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A Long Obedience (1 Timothy 4:8-10)

For physical training is of some value, but godliness has value for all things, holding promise for both the present life and the life to come. This is a trustworthy saying that deserves full acceptance. That is why we labor and strive, because we have put our hope in the living God, who is the Savior of all people, and especially of those who believe.

I was recently at a church service where the pastor was preaching on a passage similar to this. In the middle of his sermon he stopped and said, "Right, I want the children to come to the front - we're going to have an arm wrestling contest!"

The children competed enthusiastically until eventually a winner was found. At this point the largest man in the congregation stepped forward to compete against the winner. The result was inevitable and the question was posed, "How do we become physically strong?"

The answer of course was, "By working out over time!" and the illustration was used to make a point about developing spiritual strength.

It's tempting to look at people who have been on the spiritual journey longer than us and to want the sort of relationship with God that they have. In our "instant" world we want someone to pray for us so that we will instantly be changed, or we come forward at the end of a service to make yet another "commitment".

These are both good things to do but on their own are insufficient to make us spiritually strong.

Spiritual strength comes through what Christian author Eugene Petersen called "a long obedience in the same direction".

If you want to grow strong in your faith and effective in your leadership then it's good to read books, talk to those older than you and learn from your own experiences. But ultimately the path to spiritual effectiveness is a long one of simple daily reflection upon God and His Word, followed by dutiful obedience.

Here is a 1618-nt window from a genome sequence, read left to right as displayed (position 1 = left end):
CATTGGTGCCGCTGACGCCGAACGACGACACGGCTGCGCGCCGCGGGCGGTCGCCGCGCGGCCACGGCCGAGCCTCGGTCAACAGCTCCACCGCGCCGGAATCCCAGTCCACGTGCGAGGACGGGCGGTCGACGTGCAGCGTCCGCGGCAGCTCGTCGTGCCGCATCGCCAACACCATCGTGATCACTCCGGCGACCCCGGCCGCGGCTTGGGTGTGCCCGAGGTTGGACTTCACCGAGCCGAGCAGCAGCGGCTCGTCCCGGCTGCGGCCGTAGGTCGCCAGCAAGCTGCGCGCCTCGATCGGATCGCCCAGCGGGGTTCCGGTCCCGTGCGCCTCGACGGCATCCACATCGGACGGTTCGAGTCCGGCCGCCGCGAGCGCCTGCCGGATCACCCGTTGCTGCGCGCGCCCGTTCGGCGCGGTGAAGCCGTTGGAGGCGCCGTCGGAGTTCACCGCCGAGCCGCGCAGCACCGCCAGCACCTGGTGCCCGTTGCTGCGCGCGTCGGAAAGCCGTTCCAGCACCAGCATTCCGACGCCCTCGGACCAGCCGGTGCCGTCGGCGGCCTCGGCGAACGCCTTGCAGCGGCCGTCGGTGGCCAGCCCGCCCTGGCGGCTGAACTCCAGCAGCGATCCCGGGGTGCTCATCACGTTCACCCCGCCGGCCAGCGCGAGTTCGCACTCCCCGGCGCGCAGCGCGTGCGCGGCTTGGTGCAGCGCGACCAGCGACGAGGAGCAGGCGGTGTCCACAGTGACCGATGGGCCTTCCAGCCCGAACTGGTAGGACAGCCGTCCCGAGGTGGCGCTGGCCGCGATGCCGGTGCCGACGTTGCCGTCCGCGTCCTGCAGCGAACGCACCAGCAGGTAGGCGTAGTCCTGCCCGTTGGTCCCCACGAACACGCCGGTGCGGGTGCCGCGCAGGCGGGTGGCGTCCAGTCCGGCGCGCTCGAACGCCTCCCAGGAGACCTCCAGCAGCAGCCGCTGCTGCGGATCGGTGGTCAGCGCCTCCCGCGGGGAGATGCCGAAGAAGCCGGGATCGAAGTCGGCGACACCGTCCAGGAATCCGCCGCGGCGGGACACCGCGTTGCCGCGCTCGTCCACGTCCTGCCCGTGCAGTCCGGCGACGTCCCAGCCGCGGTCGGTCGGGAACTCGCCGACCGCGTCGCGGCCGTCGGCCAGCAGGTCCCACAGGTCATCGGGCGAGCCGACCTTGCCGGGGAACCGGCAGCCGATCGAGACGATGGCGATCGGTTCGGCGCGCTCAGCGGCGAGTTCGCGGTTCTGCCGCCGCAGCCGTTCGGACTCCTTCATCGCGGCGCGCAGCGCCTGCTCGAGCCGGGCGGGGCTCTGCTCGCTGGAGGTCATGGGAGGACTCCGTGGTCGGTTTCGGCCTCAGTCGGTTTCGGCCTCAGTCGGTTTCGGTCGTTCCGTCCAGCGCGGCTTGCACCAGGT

In these verses, Paul reminds Timothy that Christian ministry is about "striving and labouring". There are no simple shortcuts to success. If you want God to use you as a leader then you need to be willing to make your walk with Him a priority and to invest in it daily.  

But what motivates us to keep going?

Some leaders are motivated by their own desire for success. They want people to notice them and to speak highly of them. They want to experience success so they can tell others of what God is doing through them. 

When that is our hope, motivation starts to fade when times get tough. When numbers are declining and young people seem disinterested in spiritual things, we can be tempted to give up because we're not getting as much out of leading as we'd hoped.

The challenges of ministry always reveal our true motives. Those who push on through the tough times are those whose hope is in one thing: not their own success or enjoyment, but in "the living God who is the saviour of all people" (v10).

Success and enjoyment are fickle and when you place your hope in these things you will inevitably, in time, end up disappointed. When your hope is in God you'll go through tough times but your strength will remain because your hope is placed in the One who will never disappoint.

He sees all you do and is pleased with you. And that's all you ever need to hope for.

Reflection

How faithful am I in committing to a "long obedience in the same direction"? Do I look for shortcuts to spiritual growth and effectiveness, or do I commit to daily devotion and time alone with God?

What is my motivation for ministry - where is my hope? Is it in results and outcomes, or is my hope in God alone.